[...] 

Q: Has there been any backlash against the market-oriented reforms—any big demonstrations or protests? 

Perigo: Polls show continued majority opposition, not just to any further reforms, such as privatising electricity, but to the reforms that have already occurred, such as the privatisation of Telecom—seven years after the event, where the benefits are obvious even to the most moronic socialist! Public attitudes have barely moved. As I said in my seminar lecture, if there’s been a revolution, it hasn’t been inside people’s heads! 

Q: You’re referring, of course, to your "Antipodean Altruism" talk at the IOS Summer Seminar this July. By the way, what was your impression of that event, socially and intellectually? 

Perigo: I think that Donald Heath and his crew deserve a medal for their Herculean efforts in organising the thing so successfully. Socially, I enjoyed the opportunity to meet people over drinks each night. Intellectually, I think it could have been better disciplined—fewer lectures, more professional presentation, no choices, and stricter oversight by David [Kelley] of the content of some of the lectures. I don’t think that treating Objectivism as an "open" system means we should countenance the dissemination of outright nonsense. I should say that I am referring here just to the formal lecture courses, not the Participant-Sponsored sessions, where anything goes, and should—and did! 

Q: Can you recall an example of something that struck you as nonsensical? 

Perigo: Yes, but I’d prefer to bite my tongue at present. It’s no big deal, in that this was not characteristic. In a way, I believe David is now facing the problems of his own success—the thing has gotten so big! And that’s a stunning tribute to him, well-deserved. Moreover, I would rather attend a conference where a few dubious things are said than one where all free speech is shut down and even jokes are not permitted unless they are deemed to be about the "metaphysically insignificant." 

Q: Do you think that the United States, from what you’ve seen of it, is headed spiritually and economically, to greater socialism long-term, or is there hope for Americans? 

Perigo: The U.S. already seems to have as much socialism as New Zealand. There seems to be absolutely no awareness whatsoever of the founding principles of the nation. However, that "sense of life" thing of which Ayn Rand wrote in "Don’t Let It Go" still seems to be there, and if that lingers for long enough, and the work of groups like the IOS starts to bear fruit, then there is certainly hope. Also, for all my reservations about the ARI, I think it’s fantastic that Leonard Peikoff has a radio show—that’s a great way of reaching people, and Leonard does it with his characteristic brilliance.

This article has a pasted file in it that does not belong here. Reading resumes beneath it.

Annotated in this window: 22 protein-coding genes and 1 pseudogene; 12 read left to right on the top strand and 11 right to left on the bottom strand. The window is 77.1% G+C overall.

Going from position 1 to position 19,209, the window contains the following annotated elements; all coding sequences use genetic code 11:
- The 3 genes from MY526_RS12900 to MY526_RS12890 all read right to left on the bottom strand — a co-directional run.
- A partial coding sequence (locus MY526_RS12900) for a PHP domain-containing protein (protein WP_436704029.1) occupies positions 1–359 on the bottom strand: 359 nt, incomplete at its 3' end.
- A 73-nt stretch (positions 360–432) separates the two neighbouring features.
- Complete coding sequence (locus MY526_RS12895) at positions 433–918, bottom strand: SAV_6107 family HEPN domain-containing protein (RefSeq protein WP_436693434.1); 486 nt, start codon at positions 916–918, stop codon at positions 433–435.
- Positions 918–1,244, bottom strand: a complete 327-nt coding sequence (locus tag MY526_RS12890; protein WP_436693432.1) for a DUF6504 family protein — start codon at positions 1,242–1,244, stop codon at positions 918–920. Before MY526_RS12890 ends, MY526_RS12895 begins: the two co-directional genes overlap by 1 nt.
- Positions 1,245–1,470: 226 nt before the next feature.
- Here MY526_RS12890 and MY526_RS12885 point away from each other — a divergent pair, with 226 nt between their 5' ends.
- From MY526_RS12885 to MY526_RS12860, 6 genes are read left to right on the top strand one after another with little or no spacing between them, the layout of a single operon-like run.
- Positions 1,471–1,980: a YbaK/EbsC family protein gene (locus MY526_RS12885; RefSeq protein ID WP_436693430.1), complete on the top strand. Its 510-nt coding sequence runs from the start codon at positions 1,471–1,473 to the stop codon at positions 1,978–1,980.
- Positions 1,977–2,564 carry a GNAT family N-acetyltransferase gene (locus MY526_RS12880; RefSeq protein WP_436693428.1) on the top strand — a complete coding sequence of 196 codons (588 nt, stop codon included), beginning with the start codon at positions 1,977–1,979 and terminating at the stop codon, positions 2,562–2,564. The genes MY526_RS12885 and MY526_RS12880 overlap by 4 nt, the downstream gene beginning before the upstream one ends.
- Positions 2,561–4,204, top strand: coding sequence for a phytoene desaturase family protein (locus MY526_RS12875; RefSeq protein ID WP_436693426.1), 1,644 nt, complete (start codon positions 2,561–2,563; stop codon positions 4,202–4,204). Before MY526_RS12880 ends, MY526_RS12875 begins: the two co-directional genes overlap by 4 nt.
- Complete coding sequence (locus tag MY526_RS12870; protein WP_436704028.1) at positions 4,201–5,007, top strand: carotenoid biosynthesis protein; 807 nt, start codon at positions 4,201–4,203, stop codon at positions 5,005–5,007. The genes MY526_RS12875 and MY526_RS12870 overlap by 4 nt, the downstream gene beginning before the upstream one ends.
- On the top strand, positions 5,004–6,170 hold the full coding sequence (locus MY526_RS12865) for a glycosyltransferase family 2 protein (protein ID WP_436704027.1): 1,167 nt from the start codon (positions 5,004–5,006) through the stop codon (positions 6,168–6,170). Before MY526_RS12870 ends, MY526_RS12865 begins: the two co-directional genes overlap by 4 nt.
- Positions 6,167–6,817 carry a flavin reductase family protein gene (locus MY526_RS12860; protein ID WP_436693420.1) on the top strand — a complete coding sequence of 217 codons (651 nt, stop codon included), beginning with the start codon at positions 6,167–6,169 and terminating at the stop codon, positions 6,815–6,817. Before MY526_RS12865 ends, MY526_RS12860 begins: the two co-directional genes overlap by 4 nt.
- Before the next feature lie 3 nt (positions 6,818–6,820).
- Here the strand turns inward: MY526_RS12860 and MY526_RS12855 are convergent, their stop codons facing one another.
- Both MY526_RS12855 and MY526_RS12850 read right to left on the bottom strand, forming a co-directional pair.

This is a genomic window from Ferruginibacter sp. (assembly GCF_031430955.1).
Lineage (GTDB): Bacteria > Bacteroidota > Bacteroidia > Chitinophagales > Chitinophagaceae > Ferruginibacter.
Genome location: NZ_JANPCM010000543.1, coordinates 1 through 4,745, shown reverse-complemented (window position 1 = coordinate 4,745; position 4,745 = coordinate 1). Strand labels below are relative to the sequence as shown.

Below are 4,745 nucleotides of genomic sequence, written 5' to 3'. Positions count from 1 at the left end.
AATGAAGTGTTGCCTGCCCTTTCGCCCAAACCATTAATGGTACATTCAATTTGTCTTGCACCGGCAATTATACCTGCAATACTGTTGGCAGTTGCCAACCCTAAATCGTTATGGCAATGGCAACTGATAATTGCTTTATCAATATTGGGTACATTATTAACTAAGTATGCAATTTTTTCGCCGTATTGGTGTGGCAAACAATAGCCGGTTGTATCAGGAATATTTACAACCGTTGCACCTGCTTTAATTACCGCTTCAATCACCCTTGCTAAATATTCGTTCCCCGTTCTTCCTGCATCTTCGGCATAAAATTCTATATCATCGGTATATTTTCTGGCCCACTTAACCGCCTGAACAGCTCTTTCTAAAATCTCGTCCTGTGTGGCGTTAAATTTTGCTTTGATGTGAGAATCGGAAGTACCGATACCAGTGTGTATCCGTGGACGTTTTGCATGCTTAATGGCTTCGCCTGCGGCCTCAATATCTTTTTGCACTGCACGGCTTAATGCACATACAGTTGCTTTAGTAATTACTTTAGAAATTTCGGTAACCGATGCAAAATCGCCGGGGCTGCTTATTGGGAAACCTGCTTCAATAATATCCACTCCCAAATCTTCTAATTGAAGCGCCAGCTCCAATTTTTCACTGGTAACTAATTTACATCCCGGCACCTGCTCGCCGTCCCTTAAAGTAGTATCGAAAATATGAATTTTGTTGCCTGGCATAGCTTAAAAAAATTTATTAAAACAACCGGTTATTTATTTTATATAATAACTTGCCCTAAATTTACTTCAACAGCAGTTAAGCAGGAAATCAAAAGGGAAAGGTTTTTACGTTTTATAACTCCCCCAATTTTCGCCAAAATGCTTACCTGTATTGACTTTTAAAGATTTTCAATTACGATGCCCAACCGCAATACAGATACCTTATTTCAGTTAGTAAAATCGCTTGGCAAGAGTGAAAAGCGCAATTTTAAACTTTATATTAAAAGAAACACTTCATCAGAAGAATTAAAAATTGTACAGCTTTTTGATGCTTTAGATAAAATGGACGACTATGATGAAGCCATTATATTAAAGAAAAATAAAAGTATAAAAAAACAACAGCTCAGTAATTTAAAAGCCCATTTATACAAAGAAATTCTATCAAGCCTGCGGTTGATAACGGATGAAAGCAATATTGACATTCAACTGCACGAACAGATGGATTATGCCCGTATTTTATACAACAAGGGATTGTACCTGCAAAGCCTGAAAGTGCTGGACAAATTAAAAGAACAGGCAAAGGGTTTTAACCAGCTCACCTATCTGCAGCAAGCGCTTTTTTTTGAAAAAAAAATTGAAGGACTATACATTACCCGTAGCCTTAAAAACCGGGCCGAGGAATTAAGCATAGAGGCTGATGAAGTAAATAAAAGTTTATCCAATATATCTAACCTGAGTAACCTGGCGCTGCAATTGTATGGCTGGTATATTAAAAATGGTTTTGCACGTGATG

[...]

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Lindsay Perigo was the Ted Koppel of New Zealand television from 1986-92. Alarmed at the growing statist bias and anti-intellectualism of the medium, he turned his back on this most lucrative of careers and became a full-time proselytiser for freedom and individualism. Early in 1994, he founded The Free Radical magazine, which he describes as a libertarian journal with an Objectivist orientation. He is contemptuous of the hostility between libertarians and Objectivists in the U.S., as he is of the notion of any inherent philosophy/activism dichotomy. In 1996 he became leader of the newly formed Libertarianz political party, and has a popular and controversial weekly radio show, "The Politically Incorrect Show," on a nationwide network. His impassioned speech at the 1997 IOS Summer Seminar, "Antipodean Altruism," drew a standing ovation.

 

  

Prebble, Rand and the Common Good
(or how to contradict yourself in two simple paragraphs)
 

(From the introduction to I've Been Thinking, by Richard Prebble 

"The underlying policy of ACT is choice. The party can only advocate choice if it believes that individuals can and should take responsibility for their own lives. That's a value statement. 

It's a commentary on our present political system that advocating commonsense values is regarded as radical. ACT is advocating innovation not just because the present system is failing but because its leaders believe in achievement. But it is not an extreme right-wing individualist party. No-one in it is advocating Ayn Rand's selfishness. The policy proceeds from the view that there must be community responsibility. If we want to live in a civilised society we need a system to look after those who can't look after themselves."

 

These excerpts represent a little over 1/3 of the interview with Mr. Perigo. To read the full text, you may order a copy of the September 1997 issue of Full Context here.